1. Overview

DNF is a package manager commonly used to install packages on Linux distributions like Fedora, CentOS, and RedHat Enterprise Linux (RHEL). Apart from just installation, the DNF package manager lets us manage and delete various software packages.

In this tutorial, we’ll explore the dnf command to install a specific version of a Linux package.

2. Install a Package

Before installing any package on a Linux system, we must update the package metadata repository. To illustrate, let’s look at the command:

$ sudo dnf update

The above command fetches the package information from remote servers. The dnf update command checks for package updates and downloads any new package versions. It doesn’t install any new packages but updates all existing packages. Furthermore, it resolves package dependencies so that they are compatible with each other. Sometimes, we may need root access to install certain packages.

2.1. Check the Installed Version

Before moving forward, we first need to check the installed version. To demonstrate, let’s look at the command:

$ sudo dnf list installed python3 
Installed Packages
python3.aarch64                                                                                  3.11.5-1.fc38                                                                                    @updates

In the above output, we can see that python3.aarch64 is already installed on this machine.

2.2. Check the Available Version

To install a particular package, it is essential to know whether that package is available or not. To illustrate, let’s look at the command:

$ sudo dnf list python3 --showduplicates
Last metadata expiration check: 0:00:03 ago on Tue Sep 12 03:24:32 2023.
Installed Packages
python3.aarch64                                                                                    3.11.5-1.fc38                                                                                    @updates
Available Packages
python3.aarch64                                                                                    3.11.2-1.fc38                                                                                    fedora  
python3.aarch64                                                                                    3.11.5-1.fc38                                                                                    updates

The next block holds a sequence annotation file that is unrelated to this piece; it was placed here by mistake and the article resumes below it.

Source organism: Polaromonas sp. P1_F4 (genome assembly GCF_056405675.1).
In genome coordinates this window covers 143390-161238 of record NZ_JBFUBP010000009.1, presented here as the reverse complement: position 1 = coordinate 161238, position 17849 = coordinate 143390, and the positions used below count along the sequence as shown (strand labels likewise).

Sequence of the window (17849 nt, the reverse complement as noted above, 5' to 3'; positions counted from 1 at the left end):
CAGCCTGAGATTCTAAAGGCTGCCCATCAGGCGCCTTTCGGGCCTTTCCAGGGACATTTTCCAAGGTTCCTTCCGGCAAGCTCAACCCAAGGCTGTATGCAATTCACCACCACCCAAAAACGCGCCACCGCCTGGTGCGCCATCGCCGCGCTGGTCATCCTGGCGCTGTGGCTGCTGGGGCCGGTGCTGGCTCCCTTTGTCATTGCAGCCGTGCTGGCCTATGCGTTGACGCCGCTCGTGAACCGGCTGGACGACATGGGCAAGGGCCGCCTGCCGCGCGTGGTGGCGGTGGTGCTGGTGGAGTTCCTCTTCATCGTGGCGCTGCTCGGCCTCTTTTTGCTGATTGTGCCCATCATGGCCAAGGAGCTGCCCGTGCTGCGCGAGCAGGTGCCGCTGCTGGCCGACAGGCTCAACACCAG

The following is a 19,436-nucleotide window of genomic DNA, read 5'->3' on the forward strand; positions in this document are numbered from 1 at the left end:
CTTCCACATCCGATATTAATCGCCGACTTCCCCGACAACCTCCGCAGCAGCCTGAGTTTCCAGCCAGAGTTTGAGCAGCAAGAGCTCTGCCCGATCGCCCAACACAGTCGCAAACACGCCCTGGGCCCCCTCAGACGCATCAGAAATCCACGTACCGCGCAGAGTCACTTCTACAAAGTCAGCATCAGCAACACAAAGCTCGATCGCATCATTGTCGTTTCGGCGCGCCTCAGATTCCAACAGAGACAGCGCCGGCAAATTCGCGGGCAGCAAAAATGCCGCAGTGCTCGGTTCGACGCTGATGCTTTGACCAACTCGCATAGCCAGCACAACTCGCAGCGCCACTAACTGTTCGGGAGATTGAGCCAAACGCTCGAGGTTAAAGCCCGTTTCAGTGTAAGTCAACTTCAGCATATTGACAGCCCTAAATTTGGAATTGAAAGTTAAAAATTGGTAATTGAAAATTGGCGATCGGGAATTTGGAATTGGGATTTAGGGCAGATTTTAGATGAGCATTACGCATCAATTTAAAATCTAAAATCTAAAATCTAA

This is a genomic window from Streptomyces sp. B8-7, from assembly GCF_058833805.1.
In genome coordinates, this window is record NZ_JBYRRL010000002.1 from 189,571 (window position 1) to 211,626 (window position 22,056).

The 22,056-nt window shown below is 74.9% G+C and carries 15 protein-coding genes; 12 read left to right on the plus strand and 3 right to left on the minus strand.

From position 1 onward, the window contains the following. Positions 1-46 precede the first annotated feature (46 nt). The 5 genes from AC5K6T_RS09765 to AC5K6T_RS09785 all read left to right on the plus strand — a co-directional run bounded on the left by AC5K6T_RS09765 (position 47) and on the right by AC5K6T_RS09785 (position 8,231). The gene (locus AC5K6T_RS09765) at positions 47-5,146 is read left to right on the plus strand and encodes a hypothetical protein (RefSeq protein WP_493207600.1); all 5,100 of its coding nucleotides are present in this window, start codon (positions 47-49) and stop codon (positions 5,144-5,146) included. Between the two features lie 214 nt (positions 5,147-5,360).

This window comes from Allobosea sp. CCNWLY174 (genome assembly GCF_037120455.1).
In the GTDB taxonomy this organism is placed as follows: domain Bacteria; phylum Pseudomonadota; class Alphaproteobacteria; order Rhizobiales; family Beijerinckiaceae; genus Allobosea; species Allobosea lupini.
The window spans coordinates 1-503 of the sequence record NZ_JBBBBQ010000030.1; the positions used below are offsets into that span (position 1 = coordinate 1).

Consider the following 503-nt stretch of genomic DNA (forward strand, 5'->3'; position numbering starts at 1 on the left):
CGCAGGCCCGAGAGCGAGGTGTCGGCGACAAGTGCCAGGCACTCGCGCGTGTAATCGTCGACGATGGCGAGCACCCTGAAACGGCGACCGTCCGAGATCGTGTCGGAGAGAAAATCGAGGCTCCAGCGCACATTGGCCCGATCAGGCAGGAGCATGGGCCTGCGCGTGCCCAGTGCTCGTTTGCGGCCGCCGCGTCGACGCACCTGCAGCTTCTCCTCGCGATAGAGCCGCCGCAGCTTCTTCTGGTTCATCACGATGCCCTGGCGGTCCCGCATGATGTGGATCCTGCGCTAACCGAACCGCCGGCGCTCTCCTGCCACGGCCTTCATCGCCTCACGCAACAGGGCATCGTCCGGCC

The above command simply lists all the available versions of the python3 package. Furthermore, we can see that python3-3.11.2-1.fc38.aarch64 and python3-3.11.5-1.fc38.aarch64 are available for installation.

2.3. Uninstall the Current Version

To install a new version of the package, we always have to uninstall the previous version of that package. To demonstrate, let’s look at the command to uninstall a package using the DNF package manager:

$ sudo dnf remove python3

The above command removes the python3 package. The dnf remove command will remove all the associated files and configurations from the system related to that package. This will prompt us to confirm the removal of the package since it can’t be recovered.

2.4. Install a Specific Package Version

So far, we have looked at commands to list and remove a package using the DNF package manager. Now, let’s look at commands to install a specific version:

$ sudo dnf install -y python3-3.11.2-1.fc38.aarch64

The DNF will resolve all the dependencies and install the python3-3.11.2-1.fc38.aarch64 version.

2.5. Verification of Installation

On successfully installing the DNF package, we can also verify the correct version of a package:

$ rpm -q python3-3.11.2-1.fc38.aarch64

The above command will display the installed version of the package. Also, we can verify it using the python3 command:

$ python3  --version
Python 3.11.2

The above output shows the 3.11.2 version of the python3 package is installed successfully.

3. Conclusion

In this article, we explored the dnf install command to install a specific version of a Linux package. Afterward, we checked the installed version and the available version, uninstalled the current version, and installed the specific package version.

Furthermore, we also looked at the commands to verify the exact installed package version.

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